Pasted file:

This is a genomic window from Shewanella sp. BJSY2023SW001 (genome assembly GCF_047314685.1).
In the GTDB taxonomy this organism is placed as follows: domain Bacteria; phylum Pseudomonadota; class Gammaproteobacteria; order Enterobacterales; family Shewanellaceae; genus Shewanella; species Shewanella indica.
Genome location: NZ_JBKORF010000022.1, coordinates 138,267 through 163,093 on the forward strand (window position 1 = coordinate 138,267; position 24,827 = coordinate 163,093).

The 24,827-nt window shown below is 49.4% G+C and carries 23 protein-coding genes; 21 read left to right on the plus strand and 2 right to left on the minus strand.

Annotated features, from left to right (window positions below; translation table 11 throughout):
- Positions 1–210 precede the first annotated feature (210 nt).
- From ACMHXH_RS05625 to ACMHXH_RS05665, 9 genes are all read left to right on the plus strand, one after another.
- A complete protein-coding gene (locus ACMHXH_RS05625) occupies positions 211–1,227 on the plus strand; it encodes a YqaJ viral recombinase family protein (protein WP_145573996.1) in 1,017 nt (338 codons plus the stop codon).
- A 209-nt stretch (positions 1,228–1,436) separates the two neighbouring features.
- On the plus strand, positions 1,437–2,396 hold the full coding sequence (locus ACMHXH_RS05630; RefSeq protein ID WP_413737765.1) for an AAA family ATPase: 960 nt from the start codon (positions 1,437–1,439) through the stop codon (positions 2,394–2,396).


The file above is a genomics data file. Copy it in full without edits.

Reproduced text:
This is a genomic window from Shewanella sp. BJSY2023SW001 (genome assembly GCF_047314685.1).
In the GTDB taxonomy this organism is placed as follows: domain Bacteria; phylum Pseudomonadota; class Gammaproteobacteria; order Enterobacterales; family Shewanellaceae; genus Shewanella; species Shewanella indica.
Genome location: NZ_JBKORF010000022.1, coordinates 138,267 through 163,093 on the forward strand (window position 1 = coordinate 138,267; position 24,827 = coordinate 163,093).

The 24,827-nt window shown below is 49.4% G+C and carries 23 protein-coding genes; 21 read left to right on the plus strand and 2 right to left on the minus strand.

Annotated features, from left to right (window positions below; translation table 11 throughout):
- Positions 1–210 precede the first annotated feature (210 nt).
- From ACMHXH_RS05625 to ACMHXH_RS05665, 9 genes are all read left to right on the plus strand, one after another.
- A complete protein-coding gene (locus ACMHXH_RS05625) occupies positions 211–1,227 on the plus strand; it encodes a YqaJ viral recombinase family protein (protein WP_145573996.1) in 1,017 nt (338 codons plus the stop codon).
- A 209-nt stretch (positions 1,228–1,436) separates the two neighbouring features.
- On the plus strand, positions 1,437–2,396 hold the full coding sequence (locus ACMHXH_RS05630; RefSeq protein ID WP_413737765.1) for an AAA family ATPase: 960 nt from the start codon (positions 1,437–1,439) through the stop codon (positions 2,394–2,396).